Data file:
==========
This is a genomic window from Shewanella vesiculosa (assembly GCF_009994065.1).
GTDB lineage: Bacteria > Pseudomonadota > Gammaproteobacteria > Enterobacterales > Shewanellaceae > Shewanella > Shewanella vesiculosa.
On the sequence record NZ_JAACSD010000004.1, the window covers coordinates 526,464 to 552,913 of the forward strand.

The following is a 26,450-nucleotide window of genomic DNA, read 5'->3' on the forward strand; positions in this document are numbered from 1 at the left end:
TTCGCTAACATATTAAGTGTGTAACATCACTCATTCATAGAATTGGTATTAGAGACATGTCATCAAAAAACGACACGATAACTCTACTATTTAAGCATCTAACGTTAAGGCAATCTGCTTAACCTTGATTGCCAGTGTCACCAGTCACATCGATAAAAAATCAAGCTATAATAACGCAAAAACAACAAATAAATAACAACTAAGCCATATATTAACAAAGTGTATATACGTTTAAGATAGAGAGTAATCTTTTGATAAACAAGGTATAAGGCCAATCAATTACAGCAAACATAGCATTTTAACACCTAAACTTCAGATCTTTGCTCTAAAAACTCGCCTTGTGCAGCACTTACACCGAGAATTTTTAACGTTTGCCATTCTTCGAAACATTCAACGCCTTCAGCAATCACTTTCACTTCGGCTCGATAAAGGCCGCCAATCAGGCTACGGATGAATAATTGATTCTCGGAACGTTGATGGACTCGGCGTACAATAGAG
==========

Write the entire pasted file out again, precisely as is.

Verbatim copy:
This is a genomic window from Shewanella vesiculosa (assembly GCF_009994065.1).
GTDB lineage: Bacteria > Pseudomonadota > Gammaproteobacteria > Enterobacterales > Shewanellaceae > Shewanella > Shewanella vesiculosa.
On the sequence record NZ_JAACSD010000004.1, the window covers coordinates 526,464 to 552,913 of the forward strand.

The following is a 26,450-nucleotide window of genomic DNA, read 5'->3' on the forward strand; positions in this document are numbered from 1 at the left end:
TTCGCTAACATATTAAGTGTGTAACATCACTCATTCATAGAATTGGTATTAGAGACATGTCATCAAAAAACGACACGATAACTCTACTATTTAAGCATCTAACGTTAAGGCAATCTGCTTAACCTTGATTGCCAGTGTCACCAGTCACATCGATAAAAAATCAAGCTATAATAACGCAAAAACAACAAATAAATAACAACTAAGCCATATATTAACAAAGTGTATATACGTTTAAGATAGAGAGTAATCTTTTGATAAACAAGGTATAAGGCCAATCAATTACAGCAAACATAGCATTTTAACACCTAAACTTCAGATCTTTGCTCTAAAAACTCGCCTTGTGCAGCACTTACACCGAGAATTTTTAACGTTTGCCATTCTTCGAAACATTCAACGCCTTCAGCAATCACTTTCACTTCGGCTCGATAAAGGCCGCCAATCAGGCTACGGATGAATAATTGATTCTCGGAACGTTGATGGACTCGGCGTACAATAGAG